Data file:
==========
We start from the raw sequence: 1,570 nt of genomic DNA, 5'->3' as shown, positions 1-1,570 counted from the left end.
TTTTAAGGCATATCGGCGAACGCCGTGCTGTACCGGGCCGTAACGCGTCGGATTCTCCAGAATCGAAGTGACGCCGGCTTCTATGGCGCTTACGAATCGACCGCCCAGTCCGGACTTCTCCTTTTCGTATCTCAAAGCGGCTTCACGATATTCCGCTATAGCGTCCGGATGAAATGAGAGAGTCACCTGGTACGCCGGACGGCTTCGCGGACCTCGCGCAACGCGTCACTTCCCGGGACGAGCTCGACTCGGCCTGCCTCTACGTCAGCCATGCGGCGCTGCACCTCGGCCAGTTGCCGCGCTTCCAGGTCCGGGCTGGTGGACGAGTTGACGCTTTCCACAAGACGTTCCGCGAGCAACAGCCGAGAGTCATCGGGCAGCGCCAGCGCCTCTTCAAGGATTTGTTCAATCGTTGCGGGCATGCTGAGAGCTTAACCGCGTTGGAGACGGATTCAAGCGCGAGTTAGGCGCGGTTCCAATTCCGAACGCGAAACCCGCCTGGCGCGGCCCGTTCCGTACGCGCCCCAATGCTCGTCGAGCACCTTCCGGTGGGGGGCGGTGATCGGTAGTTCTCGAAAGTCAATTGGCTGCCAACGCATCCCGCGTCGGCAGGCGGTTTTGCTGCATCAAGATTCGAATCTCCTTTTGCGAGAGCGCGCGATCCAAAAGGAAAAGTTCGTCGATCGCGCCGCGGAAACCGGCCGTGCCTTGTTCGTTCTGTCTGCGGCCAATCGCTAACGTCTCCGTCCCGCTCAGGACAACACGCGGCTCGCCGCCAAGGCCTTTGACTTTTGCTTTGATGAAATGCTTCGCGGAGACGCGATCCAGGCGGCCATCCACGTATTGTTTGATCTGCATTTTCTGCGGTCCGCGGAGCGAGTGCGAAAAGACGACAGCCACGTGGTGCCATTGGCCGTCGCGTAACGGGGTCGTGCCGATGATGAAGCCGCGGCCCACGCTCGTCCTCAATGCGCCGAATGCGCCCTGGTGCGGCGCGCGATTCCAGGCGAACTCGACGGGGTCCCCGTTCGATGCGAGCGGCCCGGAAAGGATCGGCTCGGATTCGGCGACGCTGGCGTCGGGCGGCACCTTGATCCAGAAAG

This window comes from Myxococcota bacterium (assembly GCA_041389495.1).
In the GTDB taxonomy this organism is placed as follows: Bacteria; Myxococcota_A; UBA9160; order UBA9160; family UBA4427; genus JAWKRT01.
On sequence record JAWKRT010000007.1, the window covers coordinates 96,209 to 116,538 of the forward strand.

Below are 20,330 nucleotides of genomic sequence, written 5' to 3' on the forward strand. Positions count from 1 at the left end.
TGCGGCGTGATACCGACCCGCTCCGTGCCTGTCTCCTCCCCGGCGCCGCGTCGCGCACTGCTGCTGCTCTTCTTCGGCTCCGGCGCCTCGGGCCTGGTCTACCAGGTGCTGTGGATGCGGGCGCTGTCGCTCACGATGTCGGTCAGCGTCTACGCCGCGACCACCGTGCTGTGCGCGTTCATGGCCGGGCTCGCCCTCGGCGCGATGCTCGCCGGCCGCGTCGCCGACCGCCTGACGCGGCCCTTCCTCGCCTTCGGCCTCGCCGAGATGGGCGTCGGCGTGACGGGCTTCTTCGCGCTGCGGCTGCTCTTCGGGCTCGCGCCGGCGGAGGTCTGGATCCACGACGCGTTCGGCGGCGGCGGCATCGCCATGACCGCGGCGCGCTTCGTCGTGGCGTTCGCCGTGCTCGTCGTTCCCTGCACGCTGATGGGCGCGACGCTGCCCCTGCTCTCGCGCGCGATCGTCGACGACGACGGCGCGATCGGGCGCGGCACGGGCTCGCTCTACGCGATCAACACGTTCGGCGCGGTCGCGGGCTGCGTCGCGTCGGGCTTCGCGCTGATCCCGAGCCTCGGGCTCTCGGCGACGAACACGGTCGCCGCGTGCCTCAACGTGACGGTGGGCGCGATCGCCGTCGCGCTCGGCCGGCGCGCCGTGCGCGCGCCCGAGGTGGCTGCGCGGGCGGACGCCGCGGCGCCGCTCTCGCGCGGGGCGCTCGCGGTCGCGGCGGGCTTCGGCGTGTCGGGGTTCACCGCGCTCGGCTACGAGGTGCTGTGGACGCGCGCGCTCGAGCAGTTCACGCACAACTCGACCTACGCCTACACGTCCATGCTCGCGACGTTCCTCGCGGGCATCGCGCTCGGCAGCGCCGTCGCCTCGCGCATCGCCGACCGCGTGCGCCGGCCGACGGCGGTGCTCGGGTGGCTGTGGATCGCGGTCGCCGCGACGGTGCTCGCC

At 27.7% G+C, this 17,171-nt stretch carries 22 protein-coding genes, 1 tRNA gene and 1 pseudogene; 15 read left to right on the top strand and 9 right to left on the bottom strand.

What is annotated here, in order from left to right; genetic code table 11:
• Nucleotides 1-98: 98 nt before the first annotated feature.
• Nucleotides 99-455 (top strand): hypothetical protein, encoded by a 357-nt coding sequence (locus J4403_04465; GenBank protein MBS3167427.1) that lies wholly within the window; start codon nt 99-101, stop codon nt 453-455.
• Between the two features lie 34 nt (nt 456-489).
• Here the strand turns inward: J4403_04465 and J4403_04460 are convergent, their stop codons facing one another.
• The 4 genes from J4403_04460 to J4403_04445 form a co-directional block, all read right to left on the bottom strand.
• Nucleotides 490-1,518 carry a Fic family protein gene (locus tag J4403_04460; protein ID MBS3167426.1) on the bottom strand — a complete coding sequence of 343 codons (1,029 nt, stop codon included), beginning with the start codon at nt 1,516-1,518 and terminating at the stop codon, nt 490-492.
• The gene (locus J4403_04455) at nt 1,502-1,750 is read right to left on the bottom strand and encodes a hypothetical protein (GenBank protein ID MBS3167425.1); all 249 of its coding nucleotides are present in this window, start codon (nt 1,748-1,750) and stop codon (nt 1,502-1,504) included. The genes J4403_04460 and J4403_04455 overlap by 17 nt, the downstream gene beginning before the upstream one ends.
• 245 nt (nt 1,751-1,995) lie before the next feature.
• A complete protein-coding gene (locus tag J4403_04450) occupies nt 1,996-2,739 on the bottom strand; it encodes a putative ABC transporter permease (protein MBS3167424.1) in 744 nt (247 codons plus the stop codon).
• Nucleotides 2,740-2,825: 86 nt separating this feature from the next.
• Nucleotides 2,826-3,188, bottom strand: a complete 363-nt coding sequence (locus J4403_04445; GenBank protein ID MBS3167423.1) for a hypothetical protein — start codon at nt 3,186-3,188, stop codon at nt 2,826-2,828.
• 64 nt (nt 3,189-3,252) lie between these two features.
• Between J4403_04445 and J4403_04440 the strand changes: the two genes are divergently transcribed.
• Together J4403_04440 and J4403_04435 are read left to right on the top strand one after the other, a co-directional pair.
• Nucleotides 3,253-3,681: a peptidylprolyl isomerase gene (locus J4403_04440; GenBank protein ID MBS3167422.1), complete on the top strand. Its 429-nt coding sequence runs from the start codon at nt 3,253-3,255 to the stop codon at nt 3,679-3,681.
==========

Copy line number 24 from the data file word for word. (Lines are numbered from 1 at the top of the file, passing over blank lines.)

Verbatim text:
• Nucleotides 3,253-3,681: a peptidylprolyl isomerase gene (locus J4403_04440; GenBank protein ID MBS3167422.1), complete on the top strand. Its 429-nt coding sequence runs from the start codon at nt 3,253-3,255 to the stop codon at nt 3,679-3,681.